The Telegraph
Wednesday , December 5 , 2012
Since 1st March, 1999
CIMA Gallary


Q: I stay with my in-laws at my matrimonial house. I have a seven-year-old daughter. Since last year my husband has been staying separately. Now he has filed for divorce claiming that I torture his parents physically and mentally, which is not true. Can he get a divorce on such a ground? Will I have trouble getting our daughter’s custody and alimony? I am currently working on a short-term contract.

Name withheld

A: If your husband has filed for divorce on grounds of cruelty, he will have to prove his allegations in court. While contesting his allegations you will have to file an application for the legal custody of your daughter as well as for her maintenance. If the court is satisfied that your daughter’s welfare would be under your care, you will not have any trouble getting her custody. If your husband’s income is more than yours, you can claim maintenance for yourself as well.


Q:We are 10 brothers and sisters. Our ancestral property was gifted to our mother by our maternal uncle through a danpatra (gift deed) and registered in her name. Unfortunately, it was not mutated in her name. Our mother, father and maternal uncle have expired. Now we wish to sell the property. How should we proceed?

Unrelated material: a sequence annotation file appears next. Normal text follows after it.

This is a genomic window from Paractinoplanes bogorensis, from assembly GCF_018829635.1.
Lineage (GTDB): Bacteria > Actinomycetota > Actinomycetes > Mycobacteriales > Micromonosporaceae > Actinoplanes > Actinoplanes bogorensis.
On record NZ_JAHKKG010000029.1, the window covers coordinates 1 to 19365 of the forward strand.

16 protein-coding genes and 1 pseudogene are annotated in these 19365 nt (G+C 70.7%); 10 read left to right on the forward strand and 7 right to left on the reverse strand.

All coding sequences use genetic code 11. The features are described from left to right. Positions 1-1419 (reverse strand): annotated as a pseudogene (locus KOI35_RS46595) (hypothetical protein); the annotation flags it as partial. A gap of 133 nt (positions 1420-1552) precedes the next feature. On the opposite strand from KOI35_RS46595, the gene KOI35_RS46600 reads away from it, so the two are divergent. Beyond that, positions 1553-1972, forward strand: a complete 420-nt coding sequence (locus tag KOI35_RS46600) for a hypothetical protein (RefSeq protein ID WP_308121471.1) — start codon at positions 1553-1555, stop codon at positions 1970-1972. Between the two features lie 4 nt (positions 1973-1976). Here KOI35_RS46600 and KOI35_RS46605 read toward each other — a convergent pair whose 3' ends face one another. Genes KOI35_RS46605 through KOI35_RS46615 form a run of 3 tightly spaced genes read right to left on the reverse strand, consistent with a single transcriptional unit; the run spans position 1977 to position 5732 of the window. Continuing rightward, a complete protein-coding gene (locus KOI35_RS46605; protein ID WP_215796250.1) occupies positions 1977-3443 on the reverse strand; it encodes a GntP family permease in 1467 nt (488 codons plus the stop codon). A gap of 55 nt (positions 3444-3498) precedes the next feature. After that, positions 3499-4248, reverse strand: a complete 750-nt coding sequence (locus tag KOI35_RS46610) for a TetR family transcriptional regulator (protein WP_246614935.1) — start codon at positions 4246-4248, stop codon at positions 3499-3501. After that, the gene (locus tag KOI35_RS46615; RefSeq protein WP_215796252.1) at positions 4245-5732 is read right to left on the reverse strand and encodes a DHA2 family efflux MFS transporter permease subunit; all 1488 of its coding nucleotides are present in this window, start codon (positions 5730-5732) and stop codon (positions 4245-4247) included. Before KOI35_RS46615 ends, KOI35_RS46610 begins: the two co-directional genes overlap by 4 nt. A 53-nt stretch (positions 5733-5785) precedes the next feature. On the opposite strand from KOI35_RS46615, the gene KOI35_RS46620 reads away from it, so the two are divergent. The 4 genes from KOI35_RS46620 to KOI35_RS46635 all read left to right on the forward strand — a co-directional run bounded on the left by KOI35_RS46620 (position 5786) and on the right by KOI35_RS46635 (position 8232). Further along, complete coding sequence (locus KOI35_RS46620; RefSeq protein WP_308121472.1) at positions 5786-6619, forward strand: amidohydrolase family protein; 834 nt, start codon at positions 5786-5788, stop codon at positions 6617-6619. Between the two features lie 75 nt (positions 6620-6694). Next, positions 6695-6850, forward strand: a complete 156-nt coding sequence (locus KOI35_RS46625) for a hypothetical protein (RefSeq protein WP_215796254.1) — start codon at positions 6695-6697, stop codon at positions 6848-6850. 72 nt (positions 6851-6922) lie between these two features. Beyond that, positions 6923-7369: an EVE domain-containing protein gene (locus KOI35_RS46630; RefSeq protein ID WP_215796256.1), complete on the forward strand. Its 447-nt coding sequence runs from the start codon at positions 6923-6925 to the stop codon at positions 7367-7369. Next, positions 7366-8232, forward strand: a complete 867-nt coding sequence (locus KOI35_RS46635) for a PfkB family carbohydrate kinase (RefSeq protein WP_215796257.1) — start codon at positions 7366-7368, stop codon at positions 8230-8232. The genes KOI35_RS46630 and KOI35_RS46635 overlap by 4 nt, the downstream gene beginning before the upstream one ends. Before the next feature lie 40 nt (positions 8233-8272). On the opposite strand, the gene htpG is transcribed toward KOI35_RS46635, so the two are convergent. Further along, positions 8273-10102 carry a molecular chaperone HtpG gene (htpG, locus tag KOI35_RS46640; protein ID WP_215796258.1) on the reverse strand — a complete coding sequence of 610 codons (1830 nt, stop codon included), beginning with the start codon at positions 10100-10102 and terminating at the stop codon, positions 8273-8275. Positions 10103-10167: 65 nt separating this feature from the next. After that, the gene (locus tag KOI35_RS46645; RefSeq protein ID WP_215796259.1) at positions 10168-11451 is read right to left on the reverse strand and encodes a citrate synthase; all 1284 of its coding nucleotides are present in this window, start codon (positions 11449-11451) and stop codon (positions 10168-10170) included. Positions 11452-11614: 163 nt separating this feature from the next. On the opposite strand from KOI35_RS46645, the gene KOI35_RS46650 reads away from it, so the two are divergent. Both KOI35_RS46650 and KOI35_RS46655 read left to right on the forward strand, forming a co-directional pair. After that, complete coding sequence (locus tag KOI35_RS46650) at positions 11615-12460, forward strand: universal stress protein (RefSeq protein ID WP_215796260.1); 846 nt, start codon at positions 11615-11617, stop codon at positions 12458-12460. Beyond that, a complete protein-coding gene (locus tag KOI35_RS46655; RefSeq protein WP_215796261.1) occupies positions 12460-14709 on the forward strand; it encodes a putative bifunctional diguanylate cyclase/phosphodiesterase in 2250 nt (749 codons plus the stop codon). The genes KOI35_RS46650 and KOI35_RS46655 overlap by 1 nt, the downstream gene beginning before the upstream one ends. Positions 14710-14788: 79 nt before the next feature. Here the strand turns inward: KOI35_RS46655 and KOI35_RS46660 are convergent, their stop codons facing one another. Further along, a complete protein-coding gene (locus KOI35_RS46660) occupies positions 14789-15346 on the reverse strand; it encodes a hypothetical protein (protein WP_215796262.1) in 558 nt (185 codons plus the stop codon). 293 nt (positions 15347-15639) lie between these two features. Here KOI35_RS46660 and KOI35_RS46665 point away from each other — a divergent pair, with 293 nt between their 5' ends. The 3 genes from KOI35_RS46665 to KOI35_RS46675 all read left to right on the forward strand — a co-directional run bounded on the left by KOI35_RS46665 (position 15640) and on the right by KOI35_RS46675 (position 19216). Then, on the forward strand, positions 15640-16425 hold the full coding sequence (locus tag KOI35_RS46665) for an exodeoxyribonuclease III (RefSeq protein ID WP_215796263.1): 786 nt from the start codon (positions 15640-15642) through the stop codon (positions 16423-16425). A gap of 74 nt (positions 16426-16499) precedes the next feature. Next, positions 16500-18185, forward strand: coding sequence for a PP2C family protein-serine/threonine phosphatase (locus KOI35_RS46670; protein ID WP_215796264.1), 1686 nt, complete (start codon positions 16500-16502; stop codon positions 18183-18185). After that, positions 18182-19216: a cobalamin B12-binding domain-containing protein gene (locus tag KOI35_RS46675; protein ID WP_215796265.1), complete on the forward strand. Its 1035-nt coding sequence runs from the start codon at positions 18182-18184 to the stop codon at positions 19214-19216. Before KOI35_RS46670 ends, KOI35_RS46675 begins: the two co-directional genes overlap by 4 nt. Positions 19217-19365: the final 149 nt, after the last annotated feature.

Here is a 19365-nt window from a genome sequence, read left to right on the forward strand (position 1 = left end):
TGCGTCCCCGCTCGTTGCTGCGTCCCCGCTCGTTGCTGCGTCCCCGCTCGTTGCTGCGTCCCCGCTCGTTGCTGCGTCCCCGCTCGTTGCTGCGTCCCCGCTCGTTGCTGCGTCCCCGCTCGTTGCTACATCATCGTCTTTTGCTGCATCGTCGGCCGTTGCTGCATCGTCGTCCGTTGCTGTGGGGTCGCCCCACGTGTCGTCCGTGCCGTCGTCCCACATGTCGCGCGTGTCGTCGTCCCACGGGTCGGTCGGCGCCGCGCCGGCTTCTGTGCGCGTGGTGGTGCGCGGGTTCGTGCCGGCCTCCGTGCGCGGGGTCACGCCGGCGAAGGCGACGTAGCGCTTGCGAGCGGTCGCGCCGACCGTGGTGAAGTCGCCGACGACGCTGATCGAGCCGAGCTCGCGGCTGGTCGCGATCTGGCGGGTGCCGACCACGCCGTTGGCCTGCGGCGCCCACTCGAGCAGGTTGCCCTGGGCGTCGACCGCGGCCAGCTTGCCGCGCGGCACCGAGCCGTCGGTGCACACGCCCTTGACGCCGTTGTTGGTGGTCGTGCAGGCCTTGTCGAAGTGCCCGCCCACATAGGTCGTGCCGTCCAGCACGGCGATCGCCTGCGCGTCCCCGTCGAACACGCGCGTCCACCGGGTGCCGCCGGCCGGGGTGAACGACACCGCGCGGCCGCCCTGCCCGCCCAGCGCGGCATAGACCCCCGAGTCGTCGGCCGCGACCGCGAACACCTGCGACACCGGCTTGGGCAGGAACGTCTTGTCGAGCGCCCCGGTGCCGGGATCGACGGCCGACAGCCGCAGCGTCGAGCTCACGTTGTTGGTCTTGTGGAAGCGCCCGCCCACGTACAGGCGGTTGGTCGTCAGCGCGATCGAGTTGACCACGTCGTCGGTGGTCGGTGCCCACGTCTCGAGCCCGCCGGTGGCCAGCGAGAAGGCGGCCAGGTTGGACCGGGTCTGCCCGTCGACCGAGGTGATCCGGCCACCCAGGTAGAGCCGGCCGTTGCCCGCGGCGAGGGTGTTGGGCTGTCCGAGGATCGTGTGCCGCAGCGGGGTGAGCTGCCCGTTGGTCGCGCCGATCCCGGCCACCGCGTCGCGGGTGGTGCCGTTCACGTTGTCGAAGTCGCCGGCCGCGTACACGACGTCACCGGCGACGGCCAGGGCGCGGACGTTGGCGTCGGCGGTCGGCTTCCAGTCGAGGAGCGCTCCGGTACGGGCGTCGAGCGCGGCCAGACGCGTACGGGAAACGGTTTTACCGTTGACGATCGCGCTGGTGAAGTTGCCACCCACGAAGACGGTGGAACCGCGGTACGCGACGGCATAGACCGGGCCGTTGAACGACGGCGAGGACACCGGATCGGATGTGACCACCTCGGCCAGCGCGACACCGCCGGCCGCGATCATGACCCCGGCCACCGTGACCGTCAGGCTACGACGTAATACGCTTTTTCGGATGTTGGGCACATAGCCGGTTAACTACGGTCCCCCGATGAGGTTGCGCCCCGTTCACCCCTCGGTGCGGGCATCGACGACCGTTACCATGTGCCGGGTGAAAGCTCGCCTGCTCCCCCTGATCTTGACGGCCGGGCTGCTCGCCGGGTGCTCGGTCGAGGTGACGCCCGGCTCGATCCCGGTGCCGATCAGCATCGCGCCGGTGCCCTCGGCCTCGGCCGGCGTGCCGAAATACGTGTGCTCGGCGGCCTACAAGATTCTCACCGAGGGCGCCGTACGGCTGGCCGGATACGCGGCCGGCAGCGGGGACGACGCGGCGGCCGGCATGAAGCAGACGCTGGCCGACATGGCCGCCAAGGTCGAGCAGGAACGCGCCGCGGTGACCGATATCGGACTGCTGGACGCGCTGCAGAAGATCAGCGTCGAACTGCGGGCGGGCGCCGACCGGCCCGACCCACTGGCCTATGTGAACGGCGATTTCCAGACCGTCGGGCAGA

S.K. Roy, via email

A: Since the property was owned solely by your mother and it devolved upon all of you through inheritance, there would be no problem if you sell it jointly. But all the 10 heirs have to execute the sale deed either in person or through their constituted attorneys at the time of sale. You may sell the property without mutation. But before selling ensure that the property taxes have been paid up to date.


Q:I have been staying in a rented flat for the past four years. It badly needs some repair work as some of the windowpanes are hanging precariously. The landlady is deferring the repair work on some pretext or the other. What should I do?

Jayanta Biswas, Calcutta

A: According to the rules under The West Bengal Premises Tenancy Act, 1997, you can send a notice to your landlady requesting her to undertake the repair work within 72 hours of the notice being served. If she does not comply, submit an application for repair — along with a copy of the notice and estimated cost of the repair work — to the rent controller’s court.